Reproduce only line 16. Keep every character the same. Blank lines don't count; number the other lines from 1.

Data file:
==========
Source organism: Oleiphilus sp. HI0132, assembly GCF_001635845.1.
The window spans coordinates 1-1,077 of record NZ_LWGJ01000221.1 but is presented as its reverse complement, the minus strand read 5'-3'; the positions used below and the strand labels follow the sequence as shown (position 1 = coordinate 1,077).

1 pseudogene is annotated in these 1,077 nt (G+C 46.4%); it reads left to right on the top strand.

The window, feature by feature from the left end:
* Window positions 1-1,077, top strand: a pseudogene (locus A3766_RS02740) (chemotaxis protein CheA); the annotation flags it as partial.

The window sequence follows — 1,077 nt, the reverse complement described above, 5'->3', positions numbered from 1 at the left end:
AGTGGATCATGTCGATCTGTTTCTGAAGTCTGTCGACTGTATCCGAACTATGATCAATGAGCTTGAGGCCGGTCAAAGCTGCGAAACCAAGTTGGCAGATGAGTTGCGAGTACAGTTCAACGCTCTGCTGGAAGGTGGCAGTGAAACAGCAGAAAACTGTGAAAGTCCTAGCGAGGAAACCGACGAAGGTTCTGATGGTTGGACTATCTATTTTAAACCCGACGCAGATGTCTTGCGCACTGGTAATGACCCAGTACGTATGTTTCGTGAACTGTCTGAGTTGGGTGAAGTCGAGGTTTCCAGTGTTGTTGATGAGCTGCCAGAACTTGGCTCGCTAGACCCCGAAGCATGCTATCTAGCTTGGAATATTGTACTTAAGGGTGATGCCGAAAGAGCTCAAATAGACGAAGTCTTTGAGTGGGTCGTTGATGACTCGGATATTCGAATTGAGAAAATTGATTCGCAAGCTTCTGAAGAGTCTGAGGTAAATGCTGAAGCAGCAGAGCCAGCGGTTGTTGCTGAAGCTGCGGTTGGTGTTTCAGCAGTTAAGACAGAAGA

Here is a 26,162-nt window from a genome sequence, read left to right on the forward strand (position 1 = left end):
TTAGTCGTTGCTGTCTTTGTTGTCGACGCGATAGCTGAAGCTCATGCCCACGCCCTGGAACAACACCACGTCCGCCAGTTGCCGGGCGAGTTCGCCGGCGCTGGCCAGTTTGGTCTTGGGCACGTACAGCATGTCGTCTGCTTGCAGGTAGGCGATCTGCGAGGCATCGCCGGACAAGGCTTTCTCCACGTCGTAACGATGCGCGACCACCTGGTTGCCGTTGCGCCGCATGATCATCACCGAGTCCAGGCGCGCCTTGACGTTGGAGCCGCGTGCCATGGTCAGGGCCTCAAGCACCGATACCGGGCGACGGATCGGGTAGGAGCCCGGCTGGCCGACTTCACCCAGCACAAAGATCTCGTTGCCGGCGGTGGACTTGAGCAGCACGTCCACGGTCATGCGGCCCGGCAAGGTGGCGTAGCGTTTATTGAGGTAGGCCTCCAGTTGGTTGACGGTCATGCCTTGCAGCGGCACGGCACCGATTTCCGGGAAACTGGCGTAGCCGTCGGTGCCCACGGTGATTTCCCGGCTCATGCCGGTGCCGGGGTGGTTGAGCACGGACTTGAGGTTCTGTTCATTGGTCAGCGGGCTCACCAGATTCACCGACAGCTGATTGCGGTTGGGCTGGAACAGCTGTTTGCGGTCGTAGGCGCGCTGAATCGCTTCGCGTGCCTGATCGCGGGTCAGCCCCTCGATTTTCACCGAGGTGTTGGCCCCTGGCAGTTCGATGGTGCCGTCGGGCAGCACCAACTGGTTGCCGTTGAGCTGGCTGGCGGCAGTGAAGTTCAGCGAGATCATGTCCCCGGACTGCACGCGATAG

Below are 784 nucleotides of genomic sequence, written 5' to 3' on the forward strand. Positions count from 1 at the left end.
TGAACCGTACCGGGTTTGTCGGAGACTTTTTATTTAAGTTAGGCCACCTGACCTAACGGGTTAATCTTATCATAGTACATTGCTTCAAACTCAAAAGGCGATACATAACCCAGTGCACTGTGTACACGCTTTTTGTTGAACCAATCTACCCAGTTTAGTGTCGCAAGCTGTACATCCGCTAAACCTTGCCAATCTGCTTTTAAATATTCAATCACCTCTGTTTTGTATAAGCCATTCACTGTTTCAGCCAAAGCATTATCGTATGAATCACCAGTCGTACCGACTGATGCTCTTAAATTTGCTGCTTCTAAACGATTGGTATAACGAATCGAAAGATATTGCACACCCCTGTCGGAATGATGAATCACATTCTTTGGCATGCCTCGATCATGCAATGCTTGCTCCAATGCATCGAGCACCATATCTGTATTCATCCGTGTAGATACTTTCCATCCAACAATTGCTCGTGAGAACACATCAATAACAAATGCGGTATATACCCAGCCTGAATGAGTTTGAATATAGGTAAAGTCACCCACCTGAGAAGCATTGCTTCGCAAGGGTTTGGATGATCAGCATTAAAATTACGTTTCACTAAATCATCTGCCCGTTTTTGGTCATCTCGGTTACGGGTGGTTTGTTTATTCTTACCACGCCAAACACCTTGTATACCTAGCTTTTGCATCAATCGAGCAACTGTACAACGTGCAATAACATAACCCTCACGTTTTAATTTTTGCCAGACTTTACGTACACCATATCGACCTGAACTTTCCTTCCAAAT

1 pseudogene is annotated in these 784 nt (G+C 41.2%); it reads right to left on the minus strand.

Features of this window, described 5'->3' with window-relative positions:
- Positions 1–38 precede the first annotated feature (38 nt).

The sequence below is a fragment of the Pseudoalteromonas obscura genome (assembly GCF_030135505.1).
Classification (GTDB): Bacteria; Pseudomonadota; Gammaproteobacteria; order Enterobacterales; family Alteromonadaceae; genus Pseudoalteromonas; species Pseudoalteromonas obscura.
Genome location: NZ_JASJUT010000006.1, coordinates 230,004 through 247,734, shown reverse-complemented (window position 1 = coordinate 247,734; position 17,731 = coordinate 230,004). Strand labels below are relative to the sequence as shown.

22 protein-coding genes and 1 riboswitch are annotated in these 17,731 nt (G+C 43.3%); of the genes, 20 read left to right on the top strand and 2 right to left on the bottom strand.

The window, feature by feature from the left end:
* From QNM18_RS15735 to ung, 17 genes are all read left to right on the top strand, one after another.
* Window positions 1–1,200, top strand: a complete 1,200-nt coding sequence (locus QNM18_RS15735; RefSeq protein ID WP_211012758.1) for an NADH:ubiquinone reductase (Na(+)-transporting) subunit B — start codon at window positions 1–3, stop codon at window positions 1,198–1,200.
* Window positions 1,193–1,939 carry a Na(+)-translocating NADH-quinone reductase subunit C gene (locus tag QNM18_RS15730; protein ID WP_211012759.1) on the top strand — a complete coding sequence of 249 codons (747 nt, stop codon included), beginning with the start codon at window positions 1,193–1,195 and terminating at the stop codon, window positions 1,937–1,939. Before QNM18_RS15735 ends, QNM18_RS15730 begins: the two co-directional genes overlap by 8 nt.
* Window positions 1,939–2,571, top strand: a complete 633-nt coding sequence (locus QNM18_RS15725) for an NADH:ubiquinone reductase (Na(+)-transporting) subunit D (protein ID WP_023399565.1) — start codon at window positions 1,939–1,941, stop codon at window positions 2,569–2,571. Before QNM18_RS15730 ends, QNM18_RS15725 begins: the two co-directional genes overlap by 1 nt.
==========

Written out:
Classification (GTDB): Bacteria; Pseudomonadota; Gammaproteobacteria; order Enterobacterales; family Alteromonadaceae; genus Pseudoalteromonas; species Pseudoalteromonas obscura.